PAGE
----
By timothy from Slashdot's upsetting-the-big-apple-cartel department
New submitter Mark Buchanan (3595113)
writes with a story about research from scientists at MIT, Cornell and elsewhere
showing "that big city taxi systems could be made 40% more efficient with device-enabled taxi sharing. We could cut miles driven, costs, and pollution with the right application of just data and algorithms, and do it while introducing no more than a 5 minute delay to any person's trip. "
Letting such agorithms compete seems an excellent reason to encourage, rather than reject by law, ride-coordination services like Uber and Lyft.Read Replies (0)
By timothy from Slashdot's mandatory-everything department
writes "A Minnesota school district has agreed to pay $70,000 to settle a lawsuit that claimed school officials violated a student's constitutional rights by viewing her Facebook and email accounts without permission. The lawsuit, filed in 2012 by the American Civil Liberties Union of Minnesota, alleged that Riley Stratton, now 15, was given detention after posting disparaging comments about a teacher's aide on her Facebook page, even though she was at home and not using school computers. After a parent complained about the Facebook chat, the school called her in and demanded her password. With a sheriff deputy looking on, she complied, and they browsed her Facebook page in front of her, according to the report. 'It was believed the parent had given permission to look at her cellphone,' Minnewaska Superintendent Greg Schmidt said Tuesday. But Schmidt said the district did not have a signed consent from the parent. That is now a policy requirement, he said.'"
Asks schwit1, "How is this not a violation of the CFAA?"
It sounds like the school was violating Facebook's Terms of Service
, too.Read Replies (0)
By Soulskill from Slashdot's go-big-or-go-home department
An anonymous reader writes: "Mining new Bitcoins is computationally expensive — you can't expect to do much on your standard home computer. Many miners have built custom rigs to mine more efficiently, but it was only a matter of time until somebody went industrial. Dave Carlson's goal is to mine 10% of all new Bitcoins from now on. He's built literally thousands of units. They collectively use 1.4 million BitFury mining chips, which are managed by a bunch of Raspberry Pis. 'The current rigs each contain 16 boards, with each board containing 16 BitFury chips, for a total of 256 mining chips on each rig. Carlson said about 90,000 processor boards have been deployed, which would put the number of rigs at about 5,600. A new board [being designed] will have 756 chips on each rig instead of 256.' Carlson says his company spent $3-5 million to get everything set up. They current generate 7,000 — 8,000 Bitcoins per month, which, at current rates, would be worth over $4 million."Read Replies (0)
By Soulskill from Slashdot's should-have-stayed-home-and-played-GTA department
Several readers sent word that California State Senator Leland Yee was arrested today
. He's accused of conspiring to traffic guns and commit wire fraud, to defraud citizens of honest services, and bribery. The complant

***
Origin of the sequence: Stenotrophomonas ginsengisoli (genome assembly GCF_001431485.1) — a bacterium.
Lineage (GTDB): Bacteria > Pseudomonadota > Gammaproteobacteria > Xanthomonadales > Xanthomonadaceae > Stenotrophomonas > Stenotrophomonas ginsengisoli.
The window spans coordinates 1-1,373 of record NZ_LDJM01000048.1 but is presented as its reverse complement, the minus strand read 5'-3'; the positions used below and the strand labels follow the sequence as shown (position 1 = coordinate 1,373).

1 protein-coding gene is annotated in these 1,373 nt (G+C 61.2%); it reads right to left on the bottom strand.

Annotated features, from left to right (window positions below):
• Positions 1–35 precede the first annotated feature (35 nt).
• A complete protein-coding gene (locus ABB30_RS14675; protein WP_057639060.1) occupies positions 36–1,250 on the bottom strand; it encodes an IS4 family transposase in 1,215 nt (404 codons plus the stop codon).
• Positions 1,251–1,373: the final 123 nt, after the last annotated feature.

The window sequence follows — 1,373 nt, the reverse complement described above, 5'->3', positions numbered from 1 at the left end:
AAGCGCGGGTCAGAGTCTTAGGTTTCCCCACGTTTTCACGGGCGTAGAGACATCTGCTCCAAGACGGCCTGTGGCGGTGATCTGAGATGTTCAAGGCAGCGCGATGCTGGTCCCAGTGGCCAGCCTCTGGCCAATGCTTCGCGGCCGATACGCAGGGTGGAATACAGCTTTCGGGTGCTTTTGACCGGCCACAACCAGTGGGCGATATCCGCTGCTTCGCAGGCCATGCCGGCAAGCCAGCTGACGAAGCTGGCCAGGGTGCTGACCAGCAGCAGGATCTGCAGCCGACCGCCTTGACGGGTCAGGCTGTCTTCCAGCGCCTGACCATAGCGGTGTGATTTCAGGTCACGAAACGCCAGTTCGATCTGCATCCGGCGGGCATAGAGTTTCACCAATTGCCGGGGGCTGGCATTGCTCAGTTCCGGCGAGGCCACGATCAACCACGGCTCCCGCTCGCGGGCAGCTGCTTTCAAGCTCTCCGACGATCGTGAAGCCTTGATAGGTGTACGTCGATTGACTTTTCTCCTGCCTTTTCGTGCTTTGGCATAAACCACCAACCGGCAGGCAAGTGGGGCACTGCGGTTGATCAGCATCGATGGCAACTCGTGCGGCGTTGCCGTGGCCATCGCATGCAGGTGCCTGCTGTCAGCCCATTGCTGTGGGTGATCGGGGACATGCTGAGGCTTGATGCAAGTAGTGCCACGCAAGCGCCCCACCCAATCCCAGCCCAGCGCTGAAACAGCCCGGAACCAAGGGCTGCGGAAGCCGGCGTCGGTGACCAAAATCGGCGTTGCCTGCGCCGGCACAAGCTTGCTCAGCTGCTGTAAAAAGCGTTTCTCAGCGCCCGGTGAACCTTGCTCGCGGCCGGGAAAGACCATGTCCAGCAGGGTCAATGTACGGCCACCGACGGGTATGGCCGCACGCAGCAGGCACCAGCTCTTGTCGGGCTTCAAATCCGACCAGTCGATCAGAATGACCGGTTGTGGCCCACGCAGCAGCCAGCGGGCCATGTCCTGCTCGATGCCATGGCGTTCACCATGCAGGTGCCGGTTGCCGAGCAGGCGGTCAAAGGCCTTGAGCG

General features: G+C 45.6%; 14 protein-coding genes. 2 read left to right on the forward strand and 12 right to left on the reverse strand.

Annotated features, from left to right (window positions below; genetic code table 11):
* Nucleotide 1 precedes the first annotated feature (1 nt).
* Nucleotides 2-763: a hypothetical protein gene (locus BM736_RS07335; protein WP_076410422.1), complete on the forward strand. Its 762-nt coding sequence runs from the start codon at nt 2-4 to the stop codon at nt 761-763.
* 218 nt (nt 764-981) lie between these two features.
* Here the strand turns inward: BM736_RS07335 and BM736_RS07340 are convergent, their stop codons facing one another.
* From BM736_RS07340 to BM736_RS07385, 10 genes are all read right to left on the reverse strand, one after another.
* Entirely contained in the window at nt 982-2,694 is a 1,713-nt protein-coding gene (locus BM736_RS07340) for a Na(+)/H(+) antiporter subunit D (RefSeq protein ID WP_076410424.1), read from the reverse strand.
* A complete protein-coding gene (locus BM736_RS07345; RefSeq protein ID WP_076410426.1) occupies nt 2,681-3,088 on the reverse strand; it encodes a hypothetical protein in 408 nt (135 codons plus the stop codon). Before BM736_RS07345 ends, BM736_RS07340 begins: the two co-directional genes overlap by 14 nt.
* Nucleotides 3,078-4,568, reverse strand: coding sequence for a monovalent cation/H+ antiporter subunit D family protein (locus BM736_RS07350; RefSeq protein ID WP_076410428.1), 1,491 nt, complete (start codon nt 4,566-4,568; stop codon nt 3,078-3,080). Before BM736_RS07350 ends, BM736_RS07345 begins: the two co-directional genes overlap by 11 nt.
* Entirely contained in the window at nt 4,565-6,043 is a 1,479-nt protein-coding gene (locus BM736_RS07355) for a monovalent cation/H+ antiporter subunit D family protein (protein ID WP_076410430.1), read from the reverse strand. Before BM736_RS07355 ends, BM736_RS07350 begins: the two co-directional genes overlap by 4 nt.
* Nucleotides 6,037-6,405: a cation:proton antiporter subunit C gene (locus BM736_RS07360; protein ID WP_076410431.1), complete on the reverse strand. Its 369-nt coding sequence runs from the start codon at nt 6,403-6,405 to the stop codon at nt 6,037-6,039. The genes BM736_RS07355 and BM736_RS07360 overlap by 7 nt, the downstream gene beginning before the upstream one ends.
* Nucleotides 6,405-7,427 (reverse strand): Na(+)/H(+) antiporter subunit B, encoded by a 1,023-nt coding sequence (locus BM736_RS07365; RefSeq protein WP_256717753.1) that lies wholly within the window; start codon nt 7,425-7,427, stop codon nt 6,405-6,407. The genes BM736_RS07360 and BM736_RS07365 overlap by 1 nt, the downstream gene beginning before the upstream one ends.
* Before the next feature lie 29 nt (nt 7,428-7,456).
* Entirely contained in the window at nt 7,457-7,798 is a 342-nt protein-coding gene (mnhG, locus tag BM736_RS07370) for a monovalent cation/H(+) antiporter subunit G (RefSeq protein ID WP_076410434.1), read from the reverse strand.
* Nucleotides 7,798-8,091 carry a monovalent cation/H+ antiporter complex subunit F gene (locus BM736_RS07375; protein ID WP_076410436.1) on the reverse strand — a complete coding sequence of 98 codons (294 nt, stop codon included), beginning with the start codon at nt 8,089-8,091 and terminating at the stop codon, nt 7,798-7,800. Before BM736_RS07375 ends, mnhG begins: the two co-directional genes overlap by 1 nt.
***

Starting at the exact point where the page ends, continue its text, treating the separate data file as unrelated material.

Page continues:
(PDF) also names 25 other defendants. Yee is known for pushing legislation that would ban the sale of violent video games to minors
."Federal prosecutors also allege Yee agreed to perform official acts in exchange for the money, including one instance in which he introduced a businessman to state legislators who had significant influence over pending medical marijuana legislation. In exchange, the businessman -- who was actually an undercover FBI agent -- agreed to donate thousands to Yee's campaign fund, according to the indictment. The indictment also describes an August 2013 exchange in which [former school board president Keith Jackson] told an undercover officer that Yee had an arms trafficking contact. Jackson allegedly said Yee could facilitate a meeting for a donation."Read Replies (0)
By Soulskill from Slashdot's shut-up-and-take-my-money department
sends this excerpt from a New York Times op-ed:"like Napster in the late 1990s, [torrent-streaming app Popcorn Time] offered a glimpse of what seemed like the future, a model for how painless it should be to stream movies and TV shows online. The app also highlighted something we've all felt when settling in for a night with today’s popular streaming services, whether Netflix, Amazon, iTunes, Hulu, or Google or Microsoft’s media stores: They just aren't good enough. ... In the music business, Napster’s vision eventually became a reality. Today, with services like Spotify and Rdio, you can pay a monthly fee to listen to whatever you want, whenever you want. But in the movie and TV business, such a glorious future isn't in the offing anytime soon.
According to industry experts, some of whom declined to be quoted on the record because of the sensitivities of the nexus of media deals involved, we aren’t anywhere close to getting a service that allows customers to pay a single monthly fee for access to a wide range of top-notch movies and TV shows.Instead of a single comprehensive service, the future of digital TV and movies is destined to be fragmented across several services, at least for the next few years. We’ll all face a complex decision tree when choosing what to watch, and we’ll have to settle for something less than ideal."Read Replies (0)